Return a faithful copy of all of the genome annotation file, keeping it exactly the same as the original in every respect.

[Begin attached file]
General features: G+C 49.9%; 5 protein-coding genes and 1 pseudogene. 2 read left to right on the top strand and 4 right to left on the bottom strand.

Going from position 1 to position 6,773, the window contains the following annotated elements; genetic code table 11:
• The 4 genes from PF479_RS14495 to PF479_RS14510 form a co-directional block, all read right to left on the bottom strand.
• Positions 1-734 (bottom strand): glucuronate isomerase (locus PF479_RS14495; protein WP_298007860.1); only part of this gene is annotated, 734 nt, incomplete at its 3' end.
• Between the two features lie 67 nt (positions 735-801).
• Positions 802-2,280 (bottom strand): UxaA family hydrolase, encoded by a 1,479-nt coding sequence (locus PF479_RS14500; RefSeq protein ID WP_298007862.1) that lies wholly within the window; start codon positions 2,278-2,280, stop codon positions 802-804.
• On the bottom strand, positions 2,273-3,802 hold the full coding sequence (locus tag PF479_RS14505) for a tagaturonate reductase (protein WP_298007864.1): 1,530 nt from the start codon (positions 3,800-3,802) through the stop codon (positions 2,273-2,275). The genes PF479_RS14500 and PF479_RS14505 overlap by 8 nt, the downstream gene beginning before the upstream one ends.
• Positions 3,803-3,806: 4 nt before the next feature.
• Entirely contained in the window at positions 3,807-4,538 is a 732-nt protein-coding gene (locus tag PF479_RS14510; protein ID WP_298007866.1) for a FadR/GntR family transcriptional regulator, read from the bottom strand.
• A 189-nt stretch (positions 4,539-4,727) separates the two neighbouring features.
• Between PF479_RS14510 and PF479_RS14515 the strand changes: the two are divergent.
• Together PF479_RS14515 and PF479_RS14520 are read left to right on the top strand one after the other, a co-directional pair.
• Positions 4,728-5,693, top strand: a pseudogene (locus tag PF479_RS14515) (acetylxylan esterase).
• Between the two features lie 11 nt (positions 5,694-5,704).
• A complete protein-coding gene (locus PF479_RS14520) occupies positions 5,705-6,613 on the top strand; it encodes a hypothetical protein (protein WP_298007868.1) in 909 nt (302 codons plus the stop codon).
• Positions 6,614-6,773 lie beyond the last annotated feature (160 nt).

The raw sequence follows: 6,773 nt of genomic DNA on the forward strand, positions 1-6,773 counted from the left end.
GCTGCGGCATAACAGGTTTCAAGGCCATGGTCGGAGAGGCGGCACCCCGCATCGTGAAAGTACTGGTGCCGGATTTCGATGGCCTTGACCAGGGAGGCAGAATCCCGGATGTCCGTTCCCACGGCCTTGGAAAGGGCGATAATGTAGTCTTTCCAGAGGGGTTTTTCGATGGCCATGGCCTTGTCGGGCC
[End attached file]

General features: G+C 49.9%; 5 protein-coding genes and 1 pseudogene. 2 read left to right on the top strand and 4 right to left on the bottom strand.

Going from position 1 to position 6,773, the window contains the following annotated elements; genetic code table 11:
• The 4 genes from PF479_RS14495 to PF479_RS14510 form a co-directional block, all read right to left on the bottom strand.
• Positions 1-734 (bottom strand): glucuronate isomerase (locus PF479_RS14495; protein WP_298007860.1); only part of this gene is annotated, 734 nt, incomplete at its 3' end.
• Between the two features lie 67 nt (positions 735-801).
• Positions 802-2,280 (bottom strand): UxaA family hydrolase, encoded by a 1,479-nt coding sequence (locus PF479_RS14500; RefSeq protein ID WP_298007862.1) that lies wholly within the window; start codon positions 2,278-2,280, stop codon positions 802-804.
• On the bottom strand, positions 2,273-3,802 hold the full coding sequence (locus tag PF479_RS14505) for a tagaturonate reductase (protein WP_298007864.1): 1,530 nt from the start codon (positions 3,800-3,802) through the stop codon (positions 2,273-2,275). The genes PF479_RS14500 and PF479_RS14505 overlap by 8 nt, the downstream gene beginning before the upstream one ends.
• Positions 3,803-3,806: 4 nt before the next feature.
• Entirely contained in the window at positions 3,807-4,538 is a 732-nt protein-coding gene (locus tag PF479_RS14510; protein ID WP_298007866.1) for a FadR/GntR family transcriptional regulator, read from the bottom strand.
• A 189-nt stretch (positions 4,539-4,727) separates the two neighbouring features.
• Between PF479_RS14510 and PF479_RS14515 the strand changes: the two are divergent.
• Together PF479_RS14515 and PF479_RS14520 are read left to right on the top strand one after the other, a co-directional pair.
• Positions 4,728-5,693, top strand: a pseudogene (locus tag PF479_RS14515) (acetylxylan esterase).
• Between the two features lie 11 nt (positions 5,694-5,704).
• A complete protein-coding gene (locus PF479_RS14520) occupies positions 5,705-6,613 on the top strand; it encodes a hypothetical protein (protein WP_298007868.1) in 909 nt (302 codons plus the stop codon).
• Positions 6,614-6,773 lie beyond the last annotated feature (160 nt).

The raw sequence follows: 6,773 nt of genomic DNA on the forward strand, positions 1-6,773 counted from the left end.
GCTGCGGCATAACAGGTTTCAAGGCCATGGTCGGAGAGGCGGCACCCCGCATCGTGAAAGTACTGGTGCCGGATTTCGATGGCCTTGACCAGGGAGGCAGAATCCCGGATGTCCGTTCCCACGGCCTTGGAAAGGGCGATAATGTAGTCTTTCCAGAGGGGTTTTTCGATGGCCATGGCCTTGTCGGGCC